Coffeecup, Home Buyer in Greenfield, MA

I am interested in a property that has a shared well with the neighbor. The well is on the listed property,

Asked by Coffeecup, Greenfield, MA Fri Apr 24, 2009

but there has never been a legal agreement about its use with the neighbor, who purchased his property just a couple years ago. Why, do you think, there was never any legal agreement, easement, etc, and would you think buying a property with a shared well is a bad idea? How would you go about drafting a contingency in an offer that the neighbor gets their own water source before closing

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Hi Coffecup- A good theory is that nobody as ever wanted to go thru the hassle or the expense of getting a legal document drafted. That might cost $500- $1000 just to do that and record it. Who wants to pay that, when everything is going fine?
Why would the neighbor agree to suddenly get their "own" water (drill their own well)?? That would cost the neighbor $8000- $10000, and there's no way they would agree to that. Unless the seller pays for it for them or something, or part of it.
Yes, I would consult an attorney. And, being a lender, its possible that the mortgage could be an issue. Feel free to call me if you'd like. (I used to live in Turners Falls for a short time....)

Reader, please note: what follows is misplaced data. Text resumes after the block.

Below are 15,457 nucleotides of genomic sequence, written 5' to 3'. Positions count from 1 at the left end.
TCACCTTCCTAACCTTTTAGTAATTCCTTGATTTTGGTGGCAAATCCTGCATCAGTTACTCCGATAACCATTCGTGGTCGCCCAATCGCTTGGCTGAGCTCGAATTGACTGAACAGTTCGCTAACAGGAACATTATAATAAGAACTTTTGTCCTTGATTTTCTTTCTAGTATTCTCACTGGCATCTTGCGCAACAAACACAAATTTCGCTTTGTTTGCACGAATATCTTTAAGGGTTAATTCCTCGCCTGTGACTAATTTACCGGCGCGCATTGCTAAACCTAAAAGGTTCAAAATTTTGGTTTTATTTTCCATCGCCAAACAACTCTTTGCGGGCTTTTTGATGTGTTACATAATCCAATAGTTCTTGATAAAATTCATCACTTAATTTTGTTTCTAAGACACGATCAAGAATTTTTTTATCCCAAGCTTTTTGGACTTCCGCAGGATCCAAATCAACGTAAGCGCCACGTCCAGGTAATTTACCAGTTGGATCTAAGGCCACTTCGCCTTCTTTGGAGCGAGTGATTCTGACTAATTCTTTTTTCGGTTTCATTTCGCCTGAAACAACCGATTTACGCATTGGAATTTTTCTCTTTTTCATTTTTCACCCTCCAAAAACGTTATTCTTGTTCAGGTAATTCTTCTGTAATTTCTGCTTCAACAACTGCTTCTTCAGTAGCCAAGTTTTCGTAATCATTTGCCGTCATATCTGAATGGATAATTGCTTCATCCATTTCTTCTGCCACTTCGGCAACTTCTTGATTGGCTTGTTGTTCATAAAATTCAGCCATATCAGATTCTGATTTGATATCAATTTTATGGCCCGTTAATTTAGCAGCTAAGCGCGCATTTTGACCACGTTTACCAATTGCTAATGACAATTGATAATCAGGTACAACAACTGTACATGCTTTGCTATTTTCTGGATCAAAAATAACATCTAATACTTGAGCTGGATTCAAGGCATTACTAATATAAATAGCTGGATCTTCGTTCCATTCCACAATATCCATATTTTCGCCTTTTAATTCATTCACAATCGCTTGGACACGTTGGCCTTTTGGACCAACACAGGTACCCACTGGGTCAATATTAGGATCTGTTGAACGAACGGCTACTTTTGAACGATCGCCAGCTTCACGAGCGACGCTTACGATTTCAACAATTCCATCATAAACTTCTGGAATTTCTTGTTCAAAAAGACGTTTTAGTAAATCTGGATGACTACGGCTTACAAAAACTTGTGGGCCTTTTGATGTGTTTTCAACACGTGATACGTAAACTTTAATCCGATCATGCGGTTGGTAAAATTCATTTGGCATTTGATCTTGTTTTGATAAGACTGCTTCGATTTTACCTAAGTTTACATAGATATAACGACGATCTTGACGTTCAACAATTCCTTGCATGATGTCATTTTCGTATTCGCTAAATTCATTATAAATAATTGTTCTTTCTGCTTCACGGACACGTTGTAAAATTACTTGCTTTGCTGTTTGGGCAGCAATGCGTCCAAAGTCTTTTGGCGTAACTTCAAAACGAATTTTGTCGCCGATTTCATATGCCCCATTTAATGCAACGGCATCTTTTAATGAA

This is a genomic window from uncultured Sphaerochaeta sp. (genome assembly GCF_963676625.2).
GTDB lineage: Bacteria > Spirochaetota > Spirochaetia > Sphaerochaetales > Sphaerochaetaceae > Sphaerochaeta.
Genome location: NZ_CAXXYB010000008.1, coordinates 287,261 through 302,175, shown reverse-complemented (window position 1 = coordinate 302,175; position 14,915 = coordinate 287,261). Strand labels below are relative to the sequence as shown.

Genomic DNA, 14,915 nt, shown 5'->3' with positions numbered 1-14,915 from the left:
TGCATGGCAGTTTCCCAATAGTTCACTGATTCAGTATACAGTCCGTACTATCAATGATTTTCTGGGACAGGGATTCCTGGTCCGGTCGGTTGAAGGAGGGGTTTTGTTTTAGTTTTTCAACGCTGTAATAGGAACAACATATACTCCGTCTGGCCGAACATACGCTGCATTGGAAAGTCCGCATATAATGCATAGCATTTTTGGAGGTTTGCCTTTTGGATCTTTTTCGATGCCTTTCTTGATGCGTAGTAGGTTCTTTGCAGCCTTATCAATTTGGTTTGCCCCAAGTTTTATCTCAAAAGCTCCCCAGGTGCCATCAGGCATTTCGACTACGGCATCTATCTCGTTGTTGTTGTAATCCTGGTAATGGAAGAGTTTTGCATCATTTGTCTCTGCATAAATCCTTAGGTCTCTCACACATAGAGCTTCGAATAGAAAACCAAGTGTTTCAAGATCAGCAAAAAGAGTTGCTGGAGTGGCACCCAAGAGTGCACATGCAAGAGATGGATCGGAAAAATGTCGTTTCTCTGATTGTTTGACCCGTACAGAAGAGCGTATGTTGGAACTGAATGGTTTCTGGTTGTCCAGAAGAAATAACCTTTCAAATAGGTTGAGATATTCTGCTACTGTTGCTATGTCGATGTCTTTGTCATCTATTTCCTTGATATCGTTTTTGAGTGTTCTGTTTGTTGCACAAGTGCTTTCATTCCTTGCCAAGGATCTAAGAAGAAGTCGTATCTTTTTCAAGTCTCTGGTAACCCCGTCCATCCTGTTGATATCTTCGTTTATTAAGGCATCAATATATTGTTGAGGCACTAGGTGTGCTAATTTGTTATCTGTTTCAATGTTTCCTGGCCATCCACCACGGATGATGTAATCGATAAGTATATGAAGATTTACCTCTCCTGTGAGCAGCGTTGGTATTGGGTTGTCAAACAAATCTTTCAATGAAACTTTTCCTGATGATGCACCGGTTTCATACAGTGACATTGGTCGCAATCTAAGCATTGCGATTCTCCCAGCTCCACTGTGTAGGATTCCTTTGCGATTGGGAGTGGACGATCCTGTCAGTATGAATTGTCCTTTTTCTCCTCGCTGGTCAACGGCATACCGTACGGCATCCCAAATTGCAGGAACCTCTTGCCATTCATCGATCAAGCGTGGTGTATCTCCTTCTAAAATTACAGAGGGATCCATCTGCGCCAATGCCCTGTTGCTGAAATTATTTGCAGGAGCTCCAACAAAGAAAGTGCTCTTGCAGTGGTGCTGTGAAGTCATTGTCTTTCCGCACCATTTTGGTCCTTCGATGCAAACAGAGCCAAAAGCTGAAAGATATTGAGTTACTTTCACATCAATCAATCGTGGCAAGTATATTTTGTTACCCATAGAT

Thanks,

Ken L.
0 votes Thank Flag Link Thu Oct 8, 2009
I recently worked with a buyer is this situation in Shelburne. First thing is if you need financing, finding somseone who will finance this purchase. Either way cash or financing, I would contact an attorney. You may be able to find more information through town record as well. It was a little extra work but my buyer moved in to the house they wanted.
Web Reference: http://www.swoates.com
0 votes Thank Flag Link Thu Oct 8, 2009
Haven an attorney draft the language for the contingency. Worth trying but might be tough to get an agreement in place before you purchase the property. Why dont you simply have your buyers agent find out direct from the seller the reason for no agreement? Did your buyers agent check with the town to see if anything is on record? You might also have your buyers agent do a little digging about when the nighbors house was built - perhaps the land was subdivided at some point and they used the shared well system (which you may want to confirm is under code). A last ditch effort might be to contact the neighbor.

Good luck!
Web Reference: http://www.territoryre.com
0 votes Thank Flag Link Fri Apr 24, 2009
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